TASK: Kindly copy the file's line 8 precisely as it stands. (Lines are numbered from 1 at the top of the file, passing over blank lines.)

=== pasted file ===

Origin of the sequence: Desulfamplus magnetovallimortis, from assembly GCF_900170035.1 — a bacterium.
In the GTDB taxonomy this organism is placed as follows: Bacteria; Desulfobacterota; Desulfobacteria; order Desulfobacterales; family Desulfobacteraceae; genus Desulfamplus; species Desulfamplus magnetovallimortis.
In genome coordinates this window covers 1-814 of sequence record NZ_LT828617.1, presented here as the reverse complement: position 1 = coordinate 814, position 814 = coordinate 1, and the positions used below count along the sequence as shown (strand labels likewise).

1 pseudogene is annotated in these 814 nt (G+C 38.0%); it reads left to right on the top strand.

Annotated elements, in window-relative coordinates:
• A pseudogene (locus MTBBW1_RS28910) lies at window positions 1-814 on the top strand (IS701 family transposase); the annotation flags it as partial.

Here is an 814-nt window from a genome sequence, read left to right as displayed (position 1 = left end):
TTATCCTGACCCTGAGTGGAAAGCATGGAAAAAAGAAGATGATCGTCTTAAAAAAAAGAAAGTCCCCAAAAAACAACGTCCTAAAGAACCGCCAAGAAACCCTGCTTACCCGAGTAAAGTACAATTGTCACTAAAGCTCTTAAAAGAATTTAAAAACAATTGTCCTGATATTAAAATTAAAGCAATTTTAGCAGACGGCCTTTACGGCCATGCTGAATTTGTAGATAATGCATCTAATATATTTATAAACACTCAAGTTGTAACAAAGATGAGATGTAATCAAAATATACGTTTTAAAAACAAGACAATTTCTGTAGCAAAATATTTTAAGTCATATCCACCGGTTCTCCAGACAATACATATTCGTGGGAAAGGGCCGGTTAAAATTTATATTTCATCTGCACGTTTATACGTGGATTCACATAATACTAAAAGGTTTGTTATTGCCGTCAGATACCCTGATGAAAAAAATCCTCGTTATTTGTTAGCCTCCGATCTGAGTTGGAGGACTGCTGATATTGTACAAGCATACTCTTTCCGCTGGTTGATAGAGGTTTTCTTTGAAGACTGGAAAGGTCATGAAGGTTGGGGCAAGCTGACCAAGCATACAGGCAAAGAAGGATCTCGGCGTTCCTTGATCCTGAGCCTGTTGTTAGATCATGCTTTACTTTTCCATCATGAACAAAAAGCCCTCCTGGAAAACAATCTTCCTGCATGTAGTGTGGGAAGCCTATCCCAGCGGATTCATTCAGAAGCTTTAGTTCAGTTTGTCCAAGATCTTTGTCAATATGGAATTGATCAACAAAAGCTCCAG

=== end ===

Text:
TTATCCTGACCCTGAGTGGAAAGCATGGAAAAAAGAAGATGATCGTCTTAAAAAAAAGAAAGTCCCCAAAAAACAACGTCCTAAAGAACCGCCAAGAAACCCTGCTTACCCGAGTAAAGTACAATTGTCACTAAAGCTCTTAAAAGAATTTAAAAACAATTGTCCTGATATTAAAATTAAAGCAATTTTAGCAGACGGCCTTTACGGCCATGCTGAATTTGTAGATAATGCATCTAATATATTTATAAACACTCAAGTTGTAACAAAGATGAGATGTAATCAAAATATACGTTTTAAAAACAAGACAATTTCTGTAGCAAAATATTTTAAGTCATATCCACCGGTTCTCCAGACAATACATATTCGTGGGAAAGGGCCGGTTAAAATTTATATTTCATCTGCACGTTTATACGTGGATTCACATAATACTAAAAGGTTTGTTATTGCCGTCAGATACCCTGATGAAAAAAATCCTCGTTATTTGTTAGCCTCCGATCTGAGTTGGAGGACTGCTGATATTGTACAAGCATACTCTTTCCGCTGGTTGATAGAGGTTTTCTTTGAAGACTGGAAAGGTCATGAAGGTTGGGGCAAGCTGACCAAGCATACAGGCAAAGAAGGATCTCGGCGTTCCTTGATCCTGAGCCTGTTGTTAGATCATGCTTTACTTTTCCATCATGAACAAAAAGCCCTCCTGGAAAACAATCTTCCTGCATGTAGTGTGGGAAGCCTATCCCAGCGGATTCATTCAGAAGCTTTAGTTCAGTTTGTCCAAGATCTTTGTCAATATGGAATTGATCAACAAAAGCTCCAG